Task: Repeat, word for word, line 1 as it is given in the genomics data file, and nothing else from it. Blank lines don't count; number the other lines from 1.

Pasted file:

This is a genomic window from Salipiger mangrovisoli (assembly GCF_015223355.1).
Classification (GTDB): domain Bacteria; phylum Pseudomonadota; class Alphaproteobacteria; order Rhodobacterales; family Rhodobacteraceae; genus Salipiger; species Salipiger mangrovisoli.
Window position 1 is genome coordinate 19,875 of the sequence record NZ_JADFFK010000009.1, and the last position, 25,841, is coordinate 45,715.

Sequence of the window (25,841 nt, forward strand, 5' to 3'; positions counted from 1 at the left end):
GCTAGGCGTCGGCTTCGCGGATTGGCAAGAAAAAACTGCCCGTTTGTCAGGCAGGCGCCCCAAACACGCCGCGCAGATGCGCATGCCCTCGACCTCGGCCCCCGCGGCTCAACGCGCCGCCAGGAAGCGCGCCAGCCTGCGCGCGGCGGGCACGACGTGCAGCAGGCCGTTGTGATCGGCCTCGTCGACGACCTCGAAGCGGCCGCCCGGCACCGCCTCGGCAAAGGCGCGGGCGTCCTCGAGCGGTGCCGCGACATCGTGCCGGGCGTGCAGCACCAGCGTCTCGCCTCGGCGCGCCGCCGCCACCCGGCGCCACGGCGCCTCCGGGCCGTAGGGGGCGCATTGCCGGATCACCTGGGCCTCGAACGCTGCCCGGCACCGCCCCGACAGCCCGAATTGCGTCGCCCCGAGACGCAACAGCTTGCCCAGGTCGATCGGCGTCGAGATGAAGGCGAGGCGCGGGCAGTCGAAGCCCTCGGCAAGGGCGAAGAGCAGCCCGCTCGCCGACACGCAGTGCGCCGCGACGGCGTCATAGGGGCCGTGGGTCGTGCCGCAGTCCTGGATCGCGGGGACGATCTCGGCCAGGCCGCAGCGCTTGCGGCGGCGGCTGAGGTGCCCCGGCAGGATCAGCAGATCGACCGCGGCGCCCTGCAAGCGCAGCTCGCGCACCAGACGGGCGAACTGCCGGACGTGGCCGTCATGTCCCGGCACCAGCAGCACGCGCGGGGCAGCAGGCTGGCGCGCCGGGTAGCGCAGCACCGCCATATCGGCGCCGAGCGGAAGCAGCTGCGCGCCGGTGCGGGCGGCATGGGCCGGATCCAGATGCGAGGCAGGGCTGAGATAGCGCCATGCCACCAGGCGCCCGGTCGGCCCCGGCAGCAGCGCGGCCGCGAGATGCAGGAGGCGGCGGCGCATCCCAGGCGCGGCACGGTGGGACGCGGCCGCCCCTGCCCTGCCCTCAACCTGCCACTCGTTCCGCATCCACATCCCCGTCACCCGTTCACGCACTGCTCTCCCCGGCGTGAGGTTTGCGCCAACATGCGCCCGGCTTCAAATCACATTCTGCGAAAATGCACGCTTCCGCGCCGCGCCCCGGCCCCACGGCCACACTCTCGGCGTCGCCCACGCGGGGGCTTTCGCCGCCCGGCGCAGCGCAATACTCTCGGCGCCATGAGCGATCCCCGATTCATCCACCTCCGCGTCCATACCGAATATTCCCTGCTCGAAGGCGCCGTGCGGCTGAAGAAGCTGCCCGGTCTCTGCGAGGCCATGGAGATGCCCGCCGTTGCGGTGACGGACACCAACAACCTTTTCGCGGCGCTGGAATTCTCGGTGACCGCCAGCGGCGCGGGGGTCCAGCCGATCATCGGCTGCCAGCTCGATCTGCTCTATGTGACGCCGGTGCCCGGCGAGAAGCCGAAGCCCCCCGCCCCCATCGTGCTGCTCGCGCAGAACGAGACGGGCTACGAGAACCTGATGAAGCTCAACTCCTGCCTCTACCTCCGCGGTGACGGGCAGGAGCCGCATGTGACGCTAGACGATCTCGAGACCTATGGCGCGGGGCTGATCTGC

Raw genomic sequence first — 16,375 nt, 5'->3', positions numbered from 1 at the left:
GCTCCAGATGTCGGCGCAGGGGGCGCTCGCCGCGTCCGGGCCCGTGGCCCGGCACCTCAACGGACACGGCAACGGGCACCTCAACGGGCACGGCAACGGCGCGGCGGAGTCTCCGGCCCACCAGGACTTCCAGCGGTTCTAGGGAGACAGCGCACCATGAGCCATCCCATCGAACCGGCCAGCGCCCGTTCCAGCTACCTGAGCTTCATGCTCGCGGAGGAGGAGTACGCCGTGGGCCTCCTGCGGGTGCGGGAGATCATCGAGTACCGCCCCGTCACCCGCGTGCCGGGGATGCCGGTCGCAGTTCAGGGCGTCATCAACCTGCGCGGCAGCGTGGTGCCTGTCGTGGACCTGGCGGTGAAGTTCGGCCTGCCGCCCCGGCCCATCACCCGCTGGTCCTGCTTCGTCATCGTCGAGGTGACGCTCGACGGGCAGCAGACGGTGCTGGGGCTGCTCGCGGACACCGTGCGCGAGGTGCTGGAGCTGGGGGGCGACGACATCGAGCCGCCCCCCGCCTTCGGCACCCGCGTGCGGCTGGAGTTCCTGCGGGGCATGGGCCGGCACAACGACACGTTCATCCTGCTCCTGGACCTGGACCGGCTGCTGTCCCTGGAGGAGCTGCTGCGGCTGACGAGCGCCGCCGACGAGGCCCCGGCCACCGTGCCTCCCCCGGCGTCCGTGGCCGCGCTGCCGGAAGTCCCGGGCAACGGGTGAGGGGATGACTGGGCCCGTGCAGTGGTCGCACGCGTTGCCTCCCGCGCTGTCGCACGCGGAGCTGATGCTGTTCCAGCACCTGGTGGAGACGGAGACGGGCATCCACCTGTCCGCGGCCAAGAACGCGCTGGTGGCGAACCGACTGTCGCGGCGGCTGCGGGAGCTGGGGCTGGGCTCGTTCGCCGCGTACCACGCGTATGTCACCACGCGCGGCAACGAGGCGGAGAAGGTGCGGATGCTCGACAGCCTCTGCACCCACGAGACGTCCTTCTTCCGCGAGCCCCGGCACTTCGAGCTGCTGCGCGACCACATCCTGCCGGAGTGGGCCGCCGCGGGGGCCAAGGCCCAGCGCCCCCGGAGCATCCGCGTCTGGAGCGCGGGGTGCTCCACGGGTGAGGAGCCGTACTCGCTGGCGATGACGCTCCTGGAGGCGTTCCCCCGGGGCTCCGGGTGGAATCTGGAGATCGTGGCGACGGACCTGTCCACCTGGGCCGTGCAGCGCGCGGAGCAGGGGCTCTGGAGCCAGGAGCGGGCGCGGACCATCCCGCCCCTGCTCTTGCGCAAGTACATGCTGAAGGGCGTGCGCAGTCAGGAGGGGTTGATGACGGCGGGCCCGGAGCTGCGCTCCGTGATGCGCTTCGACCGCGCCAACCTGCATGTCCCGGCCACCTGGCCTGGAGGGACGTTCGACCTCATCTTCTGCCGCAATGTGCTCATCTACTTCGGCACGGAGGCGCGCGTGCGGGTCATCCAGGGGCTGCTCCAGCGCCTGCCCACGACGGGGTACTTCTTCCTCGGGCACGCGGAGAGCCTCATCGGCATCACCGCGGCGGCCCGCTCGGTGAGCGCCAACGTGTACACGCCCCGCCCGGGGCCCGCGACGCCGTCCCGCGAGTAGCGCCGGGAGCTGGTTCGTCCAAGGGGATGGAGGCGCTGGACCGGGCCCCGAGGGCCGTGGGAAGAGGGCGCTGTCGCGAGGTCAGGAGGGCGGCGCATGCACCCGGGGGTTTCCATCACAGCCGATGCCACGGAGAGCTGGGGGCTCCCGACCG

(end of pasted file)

This is a genomic window from Salipiger mangrovisoli (assembly GCF_015223355.1).